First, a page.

‘Cheki huyu Mathe ananitaka na mi si rika yake!’
‘Mi ni kijana Mathe, tafuta rika yako’,shouted a makanga to a woman who was alighting from a matatu.
I was standing at the Rongai AGIP bus station. I had stood there for hours waiting for a Rongai ‘Nganya’ but it was getting late; dusk was giving its way to darkness and I was getting pretty impatient. A crowd had formed at the bus stop and we all gave each other killer stares, it was about to get rough,we were about to fight for the first Nganya.
(Nganya means ‘on fleek’ in this part of the Sahara)
‘Mimi ni dame, tafuta size yako’ the woman replied. Everyone who heard the conversation burst into laughter. We all turned to look at the woman who was been addressed. She she appeared to be in her 30s. She was bickering because the driver would not stop the vehicle for her to alight, she almost fell.
I decided to wait for another Nganya… I did not want to entertain this Kange plus did I mention that he was charging Ksh 150… That is almost double the fare FYI but passengers fought for this matatu totally ignoring a less pimped up bus that had been there for more than 20 minutes.
It’s either folks from Rongai are too rich or too obsessed with the matatus.
‘Tunangoja Phantom ama 007’ (These are among the coolest matatu rides from Ongata Rongai)
‘Hatudai kukaa kwa jam’
The Nganyas from Rongai are the only means of road transport that are traffic jam resistant if you are using that route, thank me later for the trip tip. I tried the basic buses one day and I spent 3 hours in traffic. The Nganyas on the other hand overlap the traffic and can get to Rongai in less than an hour! I learnt the hard way and since then I’d rather wait for the pimped up matatus than get stuck in traffic.
Kenyans sure love their matatus but if you are not from Kenya don’t buy the oversold idea.
It’s chaos; it’s a culture of chaos!
Have a look at the list below… This is how it works…
- Once you board a matatu you have no rights. You should just sit quietly and wait till you reach your destination.
- If you want to alight, you wake up from your sit and stand by the bus door minutes before you arrive at your stop. This is because the matatu service providers are always in a rush they can’t afford to stop the vehicle for you to make a graceful exit!
- Never argue with a makanga. They all attend the ‘Matusi School’ and passed with flying colours.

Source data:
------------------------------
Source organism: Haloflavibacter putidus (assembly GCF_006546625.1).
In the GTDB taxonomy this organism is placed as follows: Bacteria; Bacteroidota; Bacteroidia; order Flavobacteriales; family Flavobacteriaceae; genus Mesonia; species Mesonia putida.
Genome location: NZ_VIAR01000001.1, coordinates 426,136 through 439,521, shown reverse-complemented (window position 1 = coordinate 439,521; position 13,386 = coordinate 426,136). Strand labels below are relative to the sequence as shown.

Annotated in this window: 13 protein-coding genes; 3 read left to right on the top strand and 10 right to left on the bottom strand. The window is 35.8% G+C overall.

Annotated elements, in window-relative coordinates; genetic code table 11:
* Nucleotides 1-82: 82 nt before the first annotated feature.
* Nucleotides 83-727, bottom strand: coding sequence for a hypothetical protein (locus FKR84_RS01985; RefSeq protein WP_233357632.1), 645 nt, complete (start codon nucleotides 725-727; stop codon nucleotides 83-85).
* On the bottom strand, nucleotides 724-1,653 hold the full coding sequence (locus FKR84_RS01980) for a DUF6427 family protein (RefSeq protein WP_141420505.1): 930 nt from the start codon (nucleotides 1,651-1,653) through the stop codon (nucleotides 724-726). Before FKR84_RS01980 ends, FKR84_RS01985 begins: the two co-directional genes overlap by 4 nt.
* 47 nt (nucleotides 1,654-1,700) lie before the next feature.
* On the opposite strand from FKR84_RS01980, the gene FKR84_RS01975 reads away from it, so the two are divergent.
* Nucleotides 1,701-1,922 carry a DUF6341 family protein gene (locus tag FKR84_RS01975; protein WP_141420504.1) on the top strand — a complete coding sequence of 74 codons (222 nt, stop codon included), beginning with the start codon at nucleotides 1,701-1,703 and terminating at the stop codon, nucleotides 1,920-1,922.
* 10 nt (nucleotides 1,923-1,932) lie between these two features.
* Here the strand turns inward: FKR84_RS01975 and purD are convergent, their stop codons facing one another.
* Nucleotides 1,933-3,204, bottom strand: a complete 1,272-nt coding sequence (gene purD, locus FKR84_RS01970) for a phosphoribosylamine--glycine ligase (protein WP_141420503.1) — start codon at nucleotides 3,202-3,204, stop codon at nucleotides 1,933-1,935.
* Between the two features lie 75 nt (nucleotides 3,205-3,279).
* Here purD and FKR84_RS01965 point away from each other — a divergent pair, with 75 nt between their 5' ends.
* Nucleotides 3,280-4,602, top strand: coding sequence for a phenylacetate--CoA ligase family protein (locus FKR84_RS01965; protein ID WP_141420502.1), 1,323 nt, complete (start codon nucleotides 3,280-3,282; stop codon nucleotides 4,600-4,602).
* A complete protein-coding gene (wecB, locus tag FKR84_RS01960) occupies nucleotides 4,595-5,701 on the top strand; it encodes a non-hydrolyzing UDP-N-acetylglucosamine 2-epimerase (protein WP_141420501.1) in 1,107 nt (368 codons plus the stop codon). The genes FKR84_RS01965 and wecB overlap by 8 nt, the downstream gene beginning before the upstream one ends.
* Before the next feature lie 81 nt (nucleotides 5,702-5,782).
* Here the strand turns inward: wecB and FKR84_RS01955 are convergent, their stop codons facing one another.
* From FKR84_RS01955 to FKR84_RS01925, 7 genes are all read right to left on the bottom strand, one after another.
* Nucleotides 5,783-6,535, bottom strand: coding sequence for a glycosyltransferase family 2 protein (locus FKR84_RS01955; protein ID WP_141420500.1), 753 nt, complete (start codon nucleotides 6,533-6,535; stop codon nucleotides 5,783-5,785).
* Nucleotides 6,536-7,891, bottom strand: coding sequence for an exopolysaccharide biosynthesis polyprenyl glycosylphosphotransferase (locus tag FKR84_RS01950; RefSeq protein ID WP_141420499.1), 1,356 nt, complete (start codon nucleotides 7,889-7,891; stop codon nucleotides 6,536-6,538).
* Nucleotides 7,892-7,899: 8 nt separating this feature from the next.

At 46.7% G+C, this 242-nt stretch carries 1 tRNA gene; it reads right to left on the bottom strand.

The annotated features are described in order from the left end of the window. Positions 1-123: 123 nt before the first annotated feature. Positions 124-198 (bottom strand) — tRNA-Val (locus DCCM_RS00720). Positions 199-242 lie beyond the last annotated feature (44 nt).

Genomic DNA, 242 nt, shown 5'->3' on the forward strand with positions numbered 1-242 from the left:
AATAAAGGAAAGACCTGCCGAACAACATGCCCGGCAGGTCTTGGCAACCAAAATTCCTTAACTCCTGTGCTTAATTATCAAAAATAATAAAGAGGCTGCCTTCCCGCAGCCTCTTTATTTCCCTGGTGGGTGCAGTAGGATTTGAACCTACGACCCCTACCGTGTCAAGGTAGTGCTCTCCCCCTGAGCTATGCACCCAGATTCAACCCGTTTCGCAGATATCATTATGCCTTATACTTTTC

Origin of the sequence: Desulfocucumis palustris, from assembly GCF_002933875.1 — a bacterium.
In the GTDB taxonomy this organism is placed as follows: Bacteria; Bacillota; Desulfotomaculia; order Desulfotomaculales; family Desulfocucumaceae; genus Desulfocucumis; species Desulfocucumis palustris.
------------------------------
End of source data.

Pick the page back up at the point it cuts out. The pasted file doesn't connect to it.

- Step out with your left leg first while alighting. (Yes, that’s the right way to alight from a moving vehicle). Always Left Leg First!
- Always ask for the fare charges before you alight or you may suffer from a wallet shock.
- Ignore a matatu if it is half empty. Why wait for passengers to fill the matatu if the matatu driver has no time to let you gracefully alight from his vehicle?
- Carry loose change.
- Don’t bother asking for the WIFI password, their WIFI never works unless the matatu is brand new.
- You have no control of the music. You should see my face when the driver decides to play ragga,/ Kikuyu songs (the guitars… I just can’t!)/ sappy R Kelly blues or any other songs that are not on my playlist! Why do I carry earphones in my bag if I can’t listen to my own music and should the music be so loud?
- The souped up the matatu, the more the transport fare.
The art might save us…
The idea that art can be displayed on a public transport vehicle is refreshing. You’d think that having the idea partly originate from Africa you’d have real, earthy or maybe wild artistic representations of the people. I am thinking more in the lines of a spray painting of the African sun setting upon the gazes of the last white rhino… a painting of the Victorian falls, Mount Kilimanjaro or even imagine a matatu covered in tribal prints? …. That’s artsy, right? …Maybe.
But instead the art represented on the matatus is sort of shallow; for example having a matatu covered in Manchester United poster is not necessarily art it’s just pure fanaticism. Instead of the tribal print you may spot a matatu covered in the Loui Vuitton symbol! As if those guys need the publicity.
The matatus are crowded by images of Rihanna and Ciara and all those international musicians who don’t depend on Matatus for publicity. (Some of them might be disgusted by the poor quality of their images). Matatu artists do not care for royalty fees.
But why carry out free advertising for someone who does not know you exist?
Anyway, that’s the attitude of art in the Matatu culture.
Shout out to all Rongai mathrees, we see you,one of the matatus is covered in combat print… TDF! The mixes played are most the time current and that works for people like me, I dig the interior to, strapped with gadgets such as speakers, projectors, screens accessible from each seat and G’d up kanges(they are into designer uniforms… si ile ya kawaida umezoea). The matatus there are so cool that an artist known as Tunji 254 rapped about them and it is a cool song, check out the video here.
Maybe we are on to something… How do we perfect and own it?
What are your thoughts? Do you think the Matatu Culture is a hit or miss?